In his third year, his teacher suggested he sing Zaccaria’s aria from Verdi’s Nabucco for an exam, a work that Pisaroni knew intimately and also knew was innately inappropriate for his still-developing voice. “I remember saying, ‘If I sing Zaccaria in my third year, by my graduation I’m going to sing Wotan.’” In secret, he prepared Somnus’ aria from Handel’s Semele and Assur’s andante from Rossini’s Semiramide instead, bringing them as alternatives to the table and surprising his instructor with the off-kilter yet entirely appropriate repertoire.

“The problem for me is a lot of voice teachers, they don’t know the repertoire,” he adds. “And it’s very dangerous because not everybody’s born like Renato Bruson, who sang Trovatore at 26.”

Another major event in Pisaroni’s conservatory experience was being offered a contract to sing with the Salzburg Festival, an act akin to an American college student being asked to perform at the Met. Yet Pisaroni put off his professional debut, reasoning that “before I start singing professionally, I better know what I’m doing.” He sought out Argentinian tenor Renato Sassola, who has also taught Marcelo Álvarez and Erwin Schrott, and whose career included performances under the batons of Tullio Serafin, Erich Kleiber, and Karl Böhm.

Pisaroni considers the year he spent studying in Buenos Aires with Sassola “the best thing I have ever done in my life.” Like Pisaroni’s current teacher, the Amsterdam-based Margreet Honig, Sassola’s theory focuses on freeing the technique, a quality that dovetails nicely with Pisaroni’s belief that singing should be natural and easy (after, of course, a significant amount of work). He would be constantly asked to scale back recitatives, eventually building a trust in his body and voice to allow the voice to “happen” without a significant amount of pushing.

“I never want the audience to feel like this fear, this, ‘Oh my, is the note coming out?’ or ‘I can see he’s struggling, I hope he’s going to make it,’” says Pisaroni. “If this is how I look, it’s not what I want to convey. Also, you should have your technical issues resolved before actually going onstage because you shouldn’t give an audience a voice lesson, you should give an interpretation. You should have enough tools so that actually your interpretation comes across.”

In the last decade, Pisaroni’s repertoire has been concentrated on Baroque and Mozart roles. His professional debut was Figaro in the Austrian city of Klagenfurt, followed by a Leporello in Germany and finally his Salzburg debut as Masetto in the 2002 production of Don Giovanni. It was in the Salzburg Giovanni that Pisaroni performed alongside his future father-in-law Thomas Hampson (Hampson’s daughter, Catherine, designs websites for a variety of classical artists). He also sang under conductor Nikolaus Harnoncourt, whose accounts of Mozart’s operas—not to mention Baroque works by Bach, Monteverdi, and Purcell—are the stuff of historically informed legend, period instruments or not.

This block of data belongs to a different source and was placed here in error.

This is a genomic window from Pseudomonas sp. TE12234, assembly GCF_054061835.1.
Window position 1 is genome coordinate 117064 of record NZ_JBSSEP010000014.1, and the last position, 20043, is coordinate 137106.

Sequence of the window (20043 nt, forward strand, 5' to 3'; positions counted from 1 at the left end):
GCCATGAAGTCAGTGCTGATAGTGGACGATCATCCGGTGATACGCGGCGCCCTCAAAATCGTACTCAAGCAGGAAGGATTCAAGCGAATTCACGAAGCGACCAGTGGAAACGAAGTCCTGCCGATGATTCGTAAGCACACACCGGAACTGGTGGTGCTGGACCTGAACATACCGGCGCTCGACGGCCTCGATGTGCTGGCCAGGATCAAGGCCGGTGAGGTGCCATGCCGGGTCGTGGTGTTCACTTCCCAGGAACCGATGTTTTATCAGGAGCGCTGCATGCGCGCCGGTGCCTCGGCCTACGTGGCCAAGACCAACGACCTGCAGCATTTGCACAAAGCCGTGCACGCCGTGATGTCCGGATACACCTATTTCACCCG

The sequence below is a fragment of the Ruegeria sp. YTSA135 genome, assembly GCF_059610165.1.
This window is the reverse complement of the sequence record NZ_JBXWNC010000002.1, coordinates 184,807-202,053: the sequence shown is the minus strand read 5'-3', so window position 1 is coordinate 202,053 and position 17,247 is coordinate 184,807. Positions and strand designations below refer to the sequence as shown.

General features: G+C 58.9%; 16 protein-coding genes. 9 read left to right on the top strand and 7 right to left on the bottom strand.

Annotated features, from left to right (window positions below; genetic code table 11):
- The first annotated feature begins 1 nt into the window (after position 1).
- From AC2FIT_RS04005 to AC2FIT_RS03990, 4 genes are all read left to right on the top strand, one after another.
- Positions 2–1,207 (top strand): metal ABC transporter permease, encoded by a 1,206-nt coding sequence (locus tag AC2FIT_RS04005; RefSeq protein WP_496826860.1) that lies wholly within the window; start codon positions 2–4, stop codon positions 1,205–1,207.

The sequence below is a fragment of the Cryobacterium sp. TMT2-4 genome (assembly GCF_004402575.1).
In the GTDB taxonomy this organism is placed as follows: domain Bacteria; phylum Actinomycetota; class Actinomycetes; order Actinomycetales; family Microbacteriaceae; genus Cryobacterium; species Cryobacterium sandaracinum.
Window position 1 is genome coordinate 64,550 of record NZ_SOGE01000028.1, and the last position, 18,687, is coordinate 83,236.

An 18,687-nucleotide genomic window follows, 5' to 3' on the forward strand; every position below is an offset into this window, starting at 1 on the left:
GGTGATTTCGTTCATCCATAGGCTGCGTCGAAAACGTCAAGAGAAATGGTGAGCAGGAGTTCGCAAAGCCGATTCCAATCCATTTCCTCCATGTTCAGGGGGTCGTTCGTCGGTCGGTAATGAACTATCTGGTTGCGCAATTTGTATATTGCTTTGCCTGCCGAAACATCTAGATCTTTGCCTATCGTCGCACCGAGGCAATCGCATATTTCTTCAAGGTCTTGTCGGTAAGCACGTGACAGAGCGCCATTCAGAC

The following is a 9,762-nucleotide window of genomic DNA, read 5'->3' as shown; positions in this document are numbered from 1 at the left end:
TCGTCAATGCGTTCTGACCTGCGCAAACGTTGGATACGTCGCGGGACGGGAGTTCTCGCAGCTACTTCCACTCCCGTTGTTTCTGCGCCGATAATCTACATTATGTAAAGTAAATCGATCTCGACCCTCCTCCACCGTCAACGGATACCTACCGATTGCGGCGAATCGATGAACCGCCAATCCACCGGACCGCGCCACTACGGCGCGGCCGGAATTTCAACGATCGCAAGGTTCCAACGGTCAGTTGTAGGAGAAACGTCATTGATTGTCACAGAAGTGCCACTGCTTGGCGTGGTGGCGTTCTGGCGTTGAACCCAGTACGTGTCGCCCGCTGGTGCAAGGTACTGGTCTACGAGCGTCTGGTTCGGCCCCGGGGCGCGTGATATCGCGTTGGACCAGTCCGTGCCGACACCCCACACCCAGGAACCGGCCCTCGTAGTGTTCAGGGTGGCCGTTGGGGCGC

Pisaroni cops to having arrived at the Alpine opera haven a bit “cocky. I thought, Harnoncourt does not speak Italian, I’m Italian, Masetto’s a small role.” However, he soon found that the work was hard, albeit hard in a way unlike his exhausting conservatory experience. Daily coachings allowed Pisaroni greater insight into Harnoncourt’s musical intentions, particularly with the recitatives. “His vision of what the music can do is unparalleled,” Pisaroni says with no small trace of awe. “The guy is so knowledgeable that even if you don’t agree with what he’s asking of you, he gives you an explanation that is so convincing that you end up loving it.”

For singers in Pisaroni’s Fach, Masetto is a rite of passage, sung even by Bryn Terfel (against Thomas Allen’s Don Giovanni). Being in an opera with three bass-baritone roles, it also provides an ample learning experience and plenty of observation time. Pisaroni studied Hampson’s Don and co-star Ildebrando d’Arcangelo’s Leporello, doing the same with the two other Masettos he sang before officially graduating to the role of Leporello, singing against Michele Pertusi’s Don at the Teatro Real in Madrid (he returned there two years later to sing in Martín y Soler’s Il burbero di buon cuore, an opera that opened in Vienna in the same year as Le nozze di Figaro).

“I love this character,” Pisaroni says of Leporello. In a DVD from Glyndebourne’s 2010 production, he plays opposite Gerald Finley’s Don, serving as an unwitting paparazzo to Finley’s Fellini-esque lothario. His recitatives, so easily written off as inconsequential vehicles from aria to ensemble number, illuminate his character, caught between his fellow servants and peasants and the renegade nobility of the opera. His Catalogue Aria is gleefully perverse, indoctrinating the spurned Donna Elvira as one of the 1,003 Spanish conquests of his master. He is the window into Mozart and Da Ponte’s warped world, a far cry from his incensed and indignant Masetto who rages against the machinations of the entitled Don.

At the Met, Pisaroni’s take on Leporello earned him some of the highest reviews of the production. After the Don is dragged to Hell, Pisaroni’s Leporello turns several shades darker. Donna Elvira goes to him in the finale, extending a hand of reconciliation, but he shakes his head. He is shell shocked, stupefied—in Pisaroni’s words, “a normal person who is affected by something extraordinary.” Here, Pisaroni wanted to convey the sense of emptiness, mirroring the immediate loss that Donna Anna feels at the top of the opera after losing her father.

“I remember talking with [director] Michael Grandage and I said, ‘Don’t ask me to be happy. I can’t do it. I would really have to force myself to do it,’” he explains. “Because I honestly think when something like this happens, such an energy is taken away from you. Your life afterward cannot be the same. We don’t see Leporello two months after, we see Leporello 30 seconds after the guy is dragged down to Hell. I might get another master, but it’s not going to be somebody as exciting as Don Giovanni.”